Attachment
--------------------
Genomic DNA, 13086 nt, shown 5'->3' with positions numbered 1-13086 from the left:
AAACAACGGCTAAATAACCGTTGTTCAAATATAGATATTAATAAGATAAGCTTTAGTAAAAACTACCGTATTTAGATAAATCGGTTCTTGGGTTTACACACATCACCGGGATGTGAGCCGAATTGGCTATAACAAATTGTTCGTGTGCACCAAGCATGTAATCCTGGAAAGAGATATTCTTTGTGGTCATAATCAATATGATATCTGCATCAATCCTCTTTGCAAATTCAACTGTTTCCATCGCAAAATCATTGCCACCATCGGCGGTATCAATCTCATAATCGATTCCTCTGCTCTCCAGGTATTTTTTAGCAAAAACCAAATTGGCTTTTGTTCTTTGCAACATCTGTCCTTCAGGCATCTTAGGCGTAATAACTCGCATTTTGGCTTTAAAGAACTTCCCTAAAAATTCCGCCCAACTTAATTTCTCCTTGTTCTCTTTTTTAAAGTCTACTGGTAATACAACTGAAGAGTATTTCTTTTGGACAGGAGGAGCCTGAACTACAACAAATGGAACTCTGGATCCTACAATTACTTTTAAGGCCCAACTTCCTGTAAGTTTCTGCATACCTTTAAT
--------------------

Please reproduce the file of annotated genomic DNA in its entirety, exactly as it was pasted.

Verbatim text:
Genomic DNA, 13086 nt, shown 5'->3' with positions numbered 1-13086 from the left:
AAACAACGGCTAAATAACCGTTGTTCAAATATAGATATTAATAAGATAAGCTTTAGTAAAAACTACCGTATTTAGATAAATCGGTTCTTGGGTTTACACACATCACCGGGATGTGAGCCGAATTGGCTATAACAAATTGTTCGTGTGCACCAAGCATGTAATCCTGGAAAGAGATATTCTTTGTGGTCATAATCAATATGATATCTGCATCAATCCTCTTTGCAAATTCAACTGTTTCCATCGCAAAATCATTGCCACCATCGGCGGTATCAATCTCATAATCGATTCCTCTGCTCTCCAGGTATTTTTTAGCAAAAACCAAATTGGCTTTTGTTCTTTGCAACATCTGTCCTTCAGGCATCTTAGGCGTAATAACTCGCATTTTGGCTTTAAAGAACTTCCCTAAAAATTCCGCCCAACTTAATTTCTCCTTGTTCTCTTTTTTAAAGTCTACTGGTAATACAACTGAAGAGTATTTCTTTTGGACAGGAGGAGCCTGAACTACAACAAATGGAACTCTGGATCCTACAATTACTTTTAAGGCCCAACTTCCTGTAAGTTTCTGCATACCTTTAAT